Wednesday, February 20, 2019

An elite disconnect

There's a disconnect between Catholic ecclesiastical policymakers and lay Catholic conservatives on the issue of homosexuality among the clergy. The policymakers don't think homosexuality is a problem, but for a different reason than outsiders might suppose. For instance, you might suppose they don't think it's a problem because they don't think the percentages are high enough to be statistically significant. But that's not the reason they don't think it's a problem. There seem to be two factions on this:

1. Policymakers who don't think there's anything inherently wrong with homosexuals in the priesthood (or episcopate) so long as they remain abstinent. 

2. Policymakers who distinguish pederasty from homosexual activity between consenting adults. They don't think it's a problem if Catholic priests and bishops engage in homosexual activity so long as that's between consenting adults. It's only a problem if that's between adults and minors.

In addition, many lay Catholics are socially liberal, so that's a position that may gain traction and prevail over the next few years. A coalition between progressive lay Catholics and progressive Catholic clergymen.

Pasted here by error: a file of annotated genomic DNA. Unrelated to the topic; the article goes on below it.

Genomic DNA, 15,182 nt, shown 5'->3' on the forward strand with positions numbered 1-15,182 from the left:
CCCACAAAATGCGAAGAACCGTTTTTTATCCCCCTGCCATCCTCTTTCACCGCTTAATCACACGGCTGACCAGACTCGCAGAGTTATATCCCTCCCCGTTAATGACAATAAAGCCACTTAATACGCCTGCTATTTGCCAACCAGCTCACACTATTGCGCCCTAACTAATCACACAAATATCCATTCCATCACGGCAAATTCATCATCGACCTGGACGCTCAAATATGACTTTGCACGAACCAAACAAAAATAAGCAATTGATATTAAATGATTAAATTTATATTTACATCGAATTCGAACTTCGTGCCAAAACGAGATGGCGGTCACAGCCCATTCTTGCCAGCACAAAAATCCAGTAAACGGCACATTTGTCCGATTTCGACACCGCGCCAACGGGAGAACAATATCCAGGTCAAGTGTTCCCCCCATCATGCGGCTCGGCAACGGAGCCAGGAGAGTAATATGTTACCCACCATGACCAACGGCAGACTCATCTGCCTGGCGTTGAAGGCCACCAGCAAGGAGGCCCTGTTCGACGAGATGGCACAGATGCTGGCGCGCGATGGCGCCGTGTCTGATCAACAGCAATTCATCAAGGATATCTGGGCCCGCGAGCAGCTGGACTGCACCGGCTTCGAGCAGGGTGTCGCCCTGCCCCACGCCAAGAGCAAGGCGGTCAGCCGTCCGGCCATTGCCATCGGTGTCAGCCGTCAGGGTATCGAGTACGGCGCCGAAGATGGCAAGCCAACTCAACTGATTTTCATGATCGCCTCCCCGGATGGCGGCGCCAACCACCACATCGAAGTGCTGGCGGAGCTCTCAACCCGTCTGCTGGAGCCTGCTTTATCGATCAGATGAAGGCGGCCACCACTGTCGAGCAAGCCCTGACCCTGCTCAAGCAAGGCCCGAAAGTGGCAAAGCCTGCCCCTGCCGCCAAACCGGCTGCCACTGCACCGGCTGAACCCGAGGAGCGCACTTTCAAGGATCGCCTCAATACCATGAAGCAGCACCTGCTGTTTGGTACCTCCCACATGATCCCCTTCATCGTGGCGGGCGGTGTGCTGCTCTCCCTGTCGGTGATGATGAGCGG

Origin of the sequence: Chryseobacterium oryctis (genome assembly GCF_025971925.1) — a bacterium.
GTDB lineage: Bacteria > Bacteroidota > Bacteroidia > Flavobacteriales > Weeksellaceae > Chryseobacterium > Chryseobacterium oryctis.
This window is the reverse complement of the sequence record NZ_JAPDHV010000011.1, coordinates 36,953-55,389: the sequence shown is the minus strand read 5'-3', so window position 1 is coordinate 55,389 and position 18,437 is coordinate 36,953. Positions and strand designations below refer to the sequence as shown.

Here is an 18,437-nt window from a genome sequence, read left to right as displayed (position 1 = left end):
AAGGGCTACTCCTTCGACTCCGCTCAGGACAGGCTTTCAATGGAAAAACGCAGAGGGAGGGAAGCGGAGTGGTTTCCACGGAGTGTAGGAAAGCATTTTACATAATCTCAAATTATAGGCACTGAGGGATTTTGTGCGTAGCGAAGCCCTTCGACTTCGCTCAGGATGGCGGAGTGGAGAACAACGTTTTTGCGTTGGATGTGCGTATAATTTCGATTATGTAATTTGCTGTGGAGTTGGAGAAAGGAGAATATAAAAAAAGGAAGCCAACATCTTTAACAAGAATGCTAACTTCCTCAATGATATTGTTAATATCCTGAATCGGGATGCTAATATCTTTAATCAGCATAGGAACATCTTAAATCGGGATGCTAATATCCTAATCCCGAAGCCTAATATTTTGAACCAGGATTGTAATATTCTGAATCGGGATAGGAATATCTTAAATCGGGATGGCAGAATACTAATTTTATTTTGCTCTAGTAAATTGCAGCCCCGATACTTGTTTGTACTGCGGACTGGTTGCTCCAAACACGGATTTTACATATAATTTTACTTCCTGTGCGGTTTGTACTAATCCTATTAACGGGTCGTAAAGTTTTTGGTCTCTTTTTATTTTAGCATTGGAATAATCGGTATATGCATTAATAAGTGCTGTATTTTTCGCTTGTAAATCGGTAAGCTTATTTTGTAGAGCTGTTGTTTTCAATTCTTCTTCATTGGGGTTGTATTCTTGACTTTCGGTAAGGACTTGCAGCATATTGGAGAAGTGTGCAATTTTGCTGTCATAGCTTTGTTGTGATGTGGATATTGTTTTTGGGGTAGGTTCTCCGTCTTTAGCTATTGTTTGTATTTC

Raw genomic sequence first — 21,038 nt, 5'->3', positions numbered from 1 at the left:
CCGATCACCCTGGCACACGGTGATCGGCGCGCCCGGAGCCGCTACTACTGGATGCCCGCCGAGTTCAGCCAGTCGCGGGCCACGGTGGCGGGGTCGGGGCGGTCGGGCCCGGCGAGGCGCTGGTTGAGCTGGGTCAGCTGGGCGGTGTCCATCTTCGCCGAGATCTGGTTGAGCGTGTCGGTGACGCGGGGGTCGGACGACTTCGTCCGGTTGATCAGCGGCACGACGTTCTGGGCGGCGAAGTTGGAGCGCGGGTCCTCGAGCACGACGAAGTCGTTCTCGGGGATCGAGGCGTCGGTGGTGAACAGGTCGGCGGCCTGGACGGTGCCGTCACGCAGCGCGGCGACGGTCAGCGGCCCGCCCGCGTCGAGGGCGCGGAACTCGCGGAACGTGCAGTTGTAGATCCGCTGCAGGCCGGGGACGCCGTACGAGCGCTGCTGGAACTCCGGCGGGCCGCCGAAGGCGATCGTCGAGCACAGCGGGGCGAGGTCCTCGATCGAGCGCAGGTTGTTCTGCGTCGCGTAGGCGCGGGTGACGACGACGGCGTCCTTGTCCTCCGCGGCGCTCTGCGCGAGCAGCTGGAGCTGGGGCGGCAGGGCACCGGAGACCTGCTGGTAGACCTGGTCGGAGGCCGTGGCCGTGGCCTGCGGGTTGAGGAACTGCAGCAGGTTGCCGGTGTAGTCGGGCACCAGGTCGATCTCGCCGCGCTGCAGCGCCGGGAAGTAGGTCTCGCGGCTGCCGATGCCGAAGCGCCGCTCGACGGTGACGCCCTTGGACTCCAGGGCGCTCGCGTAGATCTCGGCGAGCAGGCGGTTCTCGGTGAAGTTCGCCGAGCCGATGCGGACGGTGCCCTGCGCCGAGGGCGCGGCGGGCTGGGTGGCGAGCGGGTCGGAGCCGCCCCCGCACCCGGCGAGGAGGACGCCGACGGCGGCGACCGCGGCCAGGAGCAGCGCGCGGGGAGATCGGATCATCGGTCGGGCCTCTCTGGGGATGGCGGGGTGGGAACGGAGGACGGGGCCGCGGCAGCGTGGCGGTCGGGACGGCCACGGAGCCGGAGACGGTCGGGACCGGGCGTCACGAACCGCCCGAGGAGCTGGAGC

3. At the same time, I doubt the sincerity of that distinction. For two reasons I think it's unstable:

i) Many homosexual men seem to prefer teenage boys because they find them more physically appealing. The aging process hasn't kicked in. Pristine youth. Youthful adulthood or near adulthood. 

ii) Many adolescent boys are easier to dominate and manipulate by adult men because, at that age, they are less sure of themselves. They are just entering into their manhood. That's a new experience for them. They're attempting to get their bearings. What does it mean to be a man? And they look up to older men as mentors and role models. That makes them easier to take advantage of. 

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